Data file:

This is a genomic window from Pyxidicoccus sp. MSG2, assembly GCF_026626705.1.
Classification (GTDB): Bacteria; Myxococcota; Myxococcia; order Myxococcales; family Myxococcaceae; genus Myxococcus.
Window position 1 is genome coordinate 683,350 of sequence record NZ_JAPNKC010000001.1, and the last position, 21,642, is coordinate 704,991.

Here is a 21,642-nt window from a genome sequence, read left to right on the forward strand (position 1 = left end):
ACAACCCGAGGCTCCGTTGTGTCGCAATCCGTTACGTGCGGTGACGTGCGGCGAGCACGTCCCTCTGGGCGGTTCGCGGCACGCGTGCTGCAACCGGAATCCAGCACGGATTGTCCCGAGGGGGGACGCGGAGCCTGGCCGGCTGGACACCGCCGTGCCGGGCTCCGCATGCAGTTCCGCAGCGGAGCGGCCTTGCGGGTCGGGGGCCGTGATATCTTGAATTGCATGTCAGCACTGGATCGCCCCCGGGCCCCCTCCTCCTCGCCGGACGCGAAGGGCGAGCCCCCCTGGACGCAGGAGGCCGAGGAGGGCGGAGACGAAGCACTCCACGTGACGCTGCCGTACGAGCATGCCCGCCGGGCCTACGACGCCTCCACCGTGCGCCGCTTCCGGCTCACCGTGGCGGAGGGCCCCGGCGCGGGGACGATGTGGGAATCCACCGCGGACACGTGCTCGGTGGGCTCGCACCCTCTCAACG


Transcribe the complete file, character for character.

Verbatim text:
This is a genomic window from Pyxidicoccus sp. MSG2, assembly GCF_026626705.1.
Classification (GTDB): Bacteria; Myxococcota; Myxococcia; order Myxococcales; family Myxococcaceae; genus Myxococcus.
Window position 1 is genome coordinate 683,350 of sequence record NZ_JAPNKC010000001.1, and the last position, 21,642, is coordinate 704,991.

Here is a 21,642-nt window from a genome sequence, read left to right on the forward strand (position 1 = left end):
ACAACCCGAGGCTCCGTTGTGTCGCAATCCGTTACGTGCGGTGACGTGCGGCGAGCACGTCCCTCTGGGCGGTTCGCGGCACGCGTGCTGCAACCGGAATCCAGCACGGATTGTCCCGAGGGGGGACGCGGAGCCTGGCCGGCTGGACACCGCCGTGCCGGGCTCCGCATGCAGTTCCGCAGCGGAGCGGCCTTGCGGGTCGGGGGCCGTGATATCTTGAATTGCATGTCAGCACTGGATCGCCCCCGGGCCCCCTCCTCCTCGCCGGACGCGAAGGGCGAGCCCCCCTGGACGCAGGAGGCCGAGGAGGGCGGAGACGAAGCACTCCACGTGACGCTGCCGTACGAGCATGCCCGCCGGGCCTACGACGCCTCCACCGTGCGCCGCTTCCGGCTCACCGTGGCGGAGGGCCCCGGCGCGGGGACGATGTGGGAATCCACCGCGGACACGTGCTCGGTGGGCTCGCACCCTCTCAACG